for Great Books Seminar
IDEAS AND CONTENT | ORGANIZATION | VOICE | WORD CHOICE
SENTENCE STRUCTURE | WRITING CONVENTIONS
A. IDEAS AND CONTENT
Excellent: This paper is clear in purpose and conveys ideas in an interesting, original manner that holds the readers attention. Often, the writing develops as a process of discovery for both reader and writer. Clear, relevant examples, anecdotes or details develop and enrich the central idea or ideas.
-The writer seems to be writing what he or she knows, often from experience.
-The writer shows insighta good sense of the world, people, situations.
-The writing is often enlivened by spontaneity or a fresh, individual perspective.
-The writer selects supportive, relevant details that keep the main idea(s) in focus.
-Primary and secondary ideas are developed in proportion to their significance; the writing has a sense of balance.
-The writer seems in control of the topic and its development throughout.
OK: The writers purpose is reasonably clear; however, the overall result may not be especially captivating. Support is less than adequate to fully develop the main idea(s).
-The reader may not be convinced of the writers knowledge of the topic.
-The writer seems to have considered ideas, but not thought things through all the way.
-Ideas, though reasonably clear and comprehensible, may tend toward the mundane; the reader is not sorry to see the paper end.
-Supporting details tend to be skimpy, general, predictable, or repetitive. Some details seem included by chance, not selected through careful discrimination.
-Writing sometimes lacks balance: e.g., too much attention to minor details, insufficient development of main ideas, informational gaps.
-The writers control of the topic seems inconsistent or uncertain.
OOPS: This paper lacks a central idea or purposeor the central idea can be inferred by the reader only because he or she knows the topic (question asked).
-Information is very limited (e.g., restatement of the prompt, heavy reliance on repetition) or simply unclear altogether.
-Insight is limited or lacking (e.g., details that do not ring true; dependence on platitudes or stereotypes).
-Paper lacks balance; development of ideas is minimal, or there may be a list of random thoughts from which no central theme emerges.
-Writing tends to read like a rote responsemerely an effort to get something down on paper.
-The writer does not seem in control of the topic; shorter papers tend to go nowhere, longer papers to wander aimlessly.
Excellent: The writer organizes material in a way that enhances the readers understanding, or that helps to develop a central idea or theme. The order may be conventional or not, but the sequence is effective and moves the reader through the paper.
-Details seem to fit where theyre placed, and the reader is not left with the sense that "something is missing."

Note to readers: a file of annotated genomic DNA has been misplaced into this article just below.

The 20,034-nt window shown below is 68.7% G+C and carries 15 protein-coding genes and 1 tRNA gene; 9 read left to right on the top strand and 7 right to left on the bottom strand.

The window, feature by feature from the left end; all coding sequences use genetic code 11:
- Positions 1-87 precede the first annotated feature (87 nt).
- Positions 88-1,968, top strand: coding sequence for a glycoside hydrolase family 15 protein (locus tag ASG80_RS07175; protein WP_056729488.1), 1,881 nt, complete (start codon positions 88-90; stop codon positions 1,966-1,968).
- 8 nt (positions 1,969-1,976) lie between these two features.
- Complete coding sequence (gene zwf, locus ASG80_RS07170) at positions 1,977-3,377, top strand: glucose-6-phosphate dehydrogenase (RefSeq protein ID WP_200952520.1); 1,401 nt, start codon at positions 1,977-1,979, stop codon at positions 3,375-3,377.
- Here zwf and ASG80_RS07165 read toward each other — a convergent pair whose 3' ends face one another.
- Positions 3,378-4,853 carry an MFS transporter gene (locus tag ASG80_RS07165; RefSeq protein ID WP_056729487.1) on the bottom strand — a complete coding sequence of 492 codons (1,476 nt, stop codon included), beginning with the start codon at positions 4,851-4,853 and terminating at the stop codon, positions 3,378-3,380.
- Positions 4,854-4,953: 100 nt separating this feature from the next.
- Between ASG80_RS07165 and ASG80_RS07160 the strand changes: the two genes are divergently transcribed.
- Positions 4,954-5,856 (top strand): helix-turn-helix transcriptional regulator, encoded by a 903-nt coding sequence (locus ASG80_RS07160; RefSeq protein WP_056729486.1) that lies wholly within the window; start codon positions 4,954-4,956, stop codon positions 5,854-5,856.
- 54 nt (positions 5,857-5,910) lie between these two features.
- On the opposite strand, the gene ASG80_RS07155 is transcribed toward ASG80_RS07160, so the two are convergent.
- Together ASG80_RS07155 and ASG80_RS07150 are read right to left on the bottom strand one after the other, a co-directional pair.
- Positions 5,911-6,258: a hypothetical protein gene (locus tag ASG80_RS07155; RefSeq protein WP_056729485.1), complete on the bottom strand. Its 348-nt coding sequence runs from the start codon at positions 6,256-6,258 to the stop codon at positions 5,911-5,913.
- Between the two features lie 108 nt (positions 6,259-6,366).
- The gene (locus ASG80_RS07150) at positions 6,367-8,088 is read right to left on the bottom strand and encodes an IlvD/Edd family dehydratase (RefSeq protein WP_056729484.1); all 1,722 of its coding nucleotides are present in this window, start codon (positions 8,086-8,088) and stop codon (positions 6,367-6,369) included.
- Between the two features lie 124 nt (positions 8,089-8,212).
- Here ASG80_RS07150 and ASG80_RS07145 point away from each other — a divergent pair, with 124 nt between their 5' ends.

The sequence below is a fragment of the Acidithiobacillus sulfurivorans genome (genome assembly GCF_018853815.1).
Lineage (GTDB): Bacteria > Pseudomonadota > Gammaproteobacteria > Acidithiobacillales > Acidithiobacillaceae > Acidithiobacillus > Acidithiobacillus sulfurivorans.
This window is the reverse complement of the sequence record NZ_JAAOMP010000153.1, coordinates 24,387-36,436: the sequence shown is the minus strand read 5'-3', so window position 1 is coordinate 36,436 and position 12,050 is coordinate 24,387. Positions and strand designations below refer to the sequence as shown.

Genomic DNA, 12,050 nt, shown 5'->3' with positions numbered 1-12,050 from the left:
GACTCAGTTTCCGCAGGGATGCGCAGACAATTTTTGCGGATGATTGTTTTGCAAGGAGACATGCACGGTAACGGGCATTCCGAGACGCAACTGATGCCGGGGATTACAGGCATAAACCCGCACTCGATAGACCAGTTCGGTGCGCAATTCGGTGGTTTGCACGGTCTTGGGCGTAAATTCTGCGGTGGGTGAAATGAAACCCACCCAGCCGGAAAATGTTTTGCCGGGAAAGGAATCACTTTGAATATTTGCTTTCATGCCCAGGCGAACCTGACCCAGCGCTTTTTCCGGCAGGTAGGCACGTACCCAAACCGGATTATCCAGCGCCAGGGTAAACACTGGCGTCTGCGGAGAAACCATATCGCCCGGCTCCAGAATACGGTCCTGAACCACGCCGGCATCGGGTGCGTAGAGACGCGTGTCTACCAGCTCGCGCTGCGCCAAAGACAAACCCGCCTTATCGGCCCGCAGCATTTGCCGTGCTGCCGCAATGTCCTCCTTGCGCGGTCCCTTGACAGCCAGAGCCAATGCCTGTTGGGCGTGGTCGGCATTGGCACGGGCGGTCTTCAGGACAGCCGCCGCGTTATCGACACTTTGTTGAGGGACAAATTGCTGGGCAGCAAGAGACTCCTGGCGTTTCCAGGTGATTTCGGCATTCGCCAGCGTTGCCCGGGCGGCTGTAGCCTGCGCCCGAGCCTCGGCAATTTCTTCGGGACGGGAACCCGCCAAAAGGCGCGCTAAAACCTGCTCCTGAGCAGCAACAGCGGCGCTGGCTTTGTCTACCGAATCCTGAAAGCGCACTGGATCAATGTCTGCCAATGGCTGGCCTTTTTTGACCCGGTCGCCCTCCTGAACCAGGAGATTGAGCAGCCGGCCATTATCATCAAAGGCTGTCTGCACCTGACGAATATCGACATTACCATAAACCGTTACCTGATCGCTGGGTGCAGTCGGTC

-The writer provides a clear sense of beginning and ending, with an inviting introduction and a satisfying conclusion ("satisfying" in the sense that the reader feels the paper has ended at the right spot).
-Transitions work well; the writing shows unity and cohesion, both within paragraphs and as a whole.
-Organization flows so smoothly that the reader doesnt have to think about it.
OK: The writer attempts to organize ideas and details cohesively, but the resulting pattern may be somewhat unclear, ineffective, or awkward. Although the reader can generally follow whats being said, the organizational structure may seem at times to be forced, obvious, incomplete, or ineffective.
-The writer seems to have a sense of beginning and ending, but the introduction and/or conclusion tend to be less effective than desired.
-The order may not be a graceful fit with the topic (e.g., a forced conventional pattern, or lack of structure).
-The writer may miss some opportunities for transitions, requiring the reader to make assumptions or inferences.
-Placement or relevance of some details may be questionable (e.g., interruptive information; writer gets to the point in a roundabout fashion).
-While some portions of the paper may seem unified (e.g., organization within a given paragraph may be acceptable), cohesion of the whole may be weak.
OOPS: Organization is haphazard and disjointed. The writing shows little or no sense of progression or direction. Examples, details, or events seem unrelated to any central ideas, or may be strung together helter-skelter with no apparent pattern.
-There is no clear sense of a beginning or ending.
-Transitions are very weak or absent altogether.
-Arrangement of details is confusing or illogical.
-There are noticeable information "gaps"; the reader is left dangling, or cannot really see how the writer got from one point to another.